When you’re accepted to ICO, the question of whether or not to live in the Residential Complex–the RC–comes up. There are numerous benefits to living in the RC, and there are many reasons why one would choose not to. At this point, I myself am very glad that I opted to live there!
Living in the RC is a very unique experience and I would encourage all new students to partake in this experience to enjoy the benefits of living right across the street from school. I think it’s an especially great experience for first years. The convenience of having the college and all of its amenities right next door is absolutely invaluable; in your first year of optometry school when you are extremely busy (you can’t imagine how busy you will be) you will have the fitness center, cafeteria, library and countless cozy study areas just two minutes away. Additionally, there are many upperclassmen willing to lend an ear to help you get through the stressful times, or to simply provide tutoring or test preparation advice.
For me, coming from Canada and never having been away from home, it was nice to know that I had a place to live already lined up before getting here. I can’t imagine how stressful it would have been knowing that I still had to find an acceptable place to live before classes started. This really helped with adapting to life in a completely new city, adjusting to optometry school expectations, and meeting and forming friendships with many, many new people.
The RC is equipped with a convenient laundry facility, meeting rooms, and study rooms and lounges on each floor. The lounges are a great place to watch TV, play video games, hang out with friends or just study–you can often find classmates huddled together, studying for the same big exam. And even if they don’t communicate with each other, you’re still sharing the same experience, and in someway it provides some sort of silent solidarity.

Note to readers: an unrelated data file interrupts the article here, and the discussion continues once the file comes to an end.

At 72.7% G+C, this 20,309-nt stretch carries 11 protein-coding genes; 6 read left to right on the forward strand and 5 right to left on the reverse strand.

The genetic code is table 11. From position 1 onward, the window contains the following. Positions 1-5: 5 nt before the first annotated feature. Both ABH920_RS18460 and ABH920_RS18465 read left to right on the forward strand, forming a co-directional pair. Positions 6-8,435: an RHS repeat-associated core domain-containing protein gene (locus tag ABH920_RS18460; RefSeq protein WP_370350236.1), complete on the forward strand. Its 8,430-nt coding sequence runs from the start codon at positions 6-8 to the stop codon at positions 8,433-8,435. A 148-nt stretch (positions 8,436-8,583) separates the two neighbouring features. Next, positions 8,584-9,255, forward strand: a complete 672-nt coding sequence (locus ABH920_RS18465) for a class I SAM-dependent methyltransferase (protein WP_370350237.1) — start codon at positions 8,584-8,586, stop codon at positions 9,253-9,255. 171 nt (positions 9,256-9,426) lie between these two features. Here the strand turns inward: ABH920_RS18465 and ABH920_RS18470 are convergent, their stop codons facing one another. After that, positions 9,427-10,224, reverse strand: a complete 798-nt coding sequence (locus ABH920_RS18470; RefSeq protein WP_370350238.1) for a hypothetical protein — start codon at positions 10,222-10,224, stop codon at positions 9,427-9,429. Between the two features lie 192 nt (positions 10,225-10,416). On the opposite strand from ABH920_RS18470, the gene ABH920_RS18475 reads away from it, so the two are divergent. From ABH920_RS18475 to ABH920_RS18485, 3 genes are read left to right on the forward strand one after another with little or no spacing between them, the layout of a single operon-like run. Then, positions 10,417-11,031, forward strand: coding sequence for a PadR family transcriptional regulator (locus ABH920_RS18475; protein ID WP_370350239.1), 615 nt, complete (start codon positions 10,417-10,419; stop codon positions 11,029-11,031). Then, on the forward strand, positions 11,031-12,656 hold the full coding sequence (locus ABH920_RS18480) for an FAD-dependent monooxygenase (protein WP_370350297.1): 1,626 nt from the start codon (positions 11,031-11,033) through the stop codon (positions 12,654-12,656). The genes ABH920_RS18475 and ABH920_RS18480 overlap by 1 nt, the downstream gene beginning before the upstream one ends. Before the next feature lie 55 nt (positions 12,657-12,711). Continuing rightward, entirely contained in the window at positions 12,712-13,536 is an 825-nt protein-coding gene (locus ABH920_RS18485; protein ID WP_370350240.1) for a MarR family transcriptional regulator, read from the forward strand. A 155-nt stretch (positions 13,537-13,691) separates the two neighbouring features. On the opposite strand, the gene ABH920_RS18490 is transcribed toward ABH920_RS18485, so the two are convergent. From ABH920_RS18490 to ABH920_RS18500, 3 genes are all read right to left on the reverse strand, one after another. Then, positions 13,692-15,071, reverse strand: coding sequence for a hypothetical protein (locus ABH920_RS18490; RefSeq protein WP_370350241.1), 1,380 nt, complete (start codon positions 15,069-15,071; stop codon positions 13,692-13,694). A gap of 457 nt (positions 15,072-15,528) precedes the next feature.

Prior to the start of classes, there are numerous events planned as part of orientation, and one of the most important things about orientation is getting to know your class. The majority of your new classmates–even people from the Chicago area–will be staying in the RC, which makes it a lot more convenient to get to know your new classmates. It’s really important to get to know your class in the first few weeks–you’ll be spending the next four years with the same 160 or so people.
The RC coordinators also plans fun events throughout the year. To date, we’ve had events such as a trip to Broadway shows like The Book of Mormon and Wicked, an Amazing Race-style scavenger across downtown Chicago, a Labour Day barbecue, and a few trips to see some of Chicago’s sports teams, including the White Sox (located only a mile away!) and the Bulls. Now that it’s the holiday season, there’s an RC Christmas dinner planned, and we just finished the annual Holiday Door Decorating contest–below are the top three winners! This was a really fun event and it was nice to see all the creative ideas everyone came up with.
Most students living in the RC are automatically signed up for the board plan, which provides breakfast, lunch and dinner during the week, and brunch on weekends. It’s extremely convenient to be able to walk over the cafeteria whenever hunger strikes and have a nice hot meal in an instant. Not only that, but you never have to wash dishes–which really helps when you’re crunched for time and still have lots to do before tomorrow’s practical.
In the spring preceding your first year, you’ll be assigned a room in the RC. Prior to room (and roommate) assignments, it’s necessary to complete the “roommate matching questionnaire,” which has a plethora questions addressing everything from cleanliness levels to study and sleep schedules. The roommate matching team puts a lot of time into matching and from my personal experience, they do an excellent job. When completing the application, you have a choice of a single room (by yourself) or a double (with roommates). I like sharing space with a roommate because I know she’ll wake me up for my 8 a.m. exam in case my alarm doesn’t go off or I’ve hit snooze one too many times!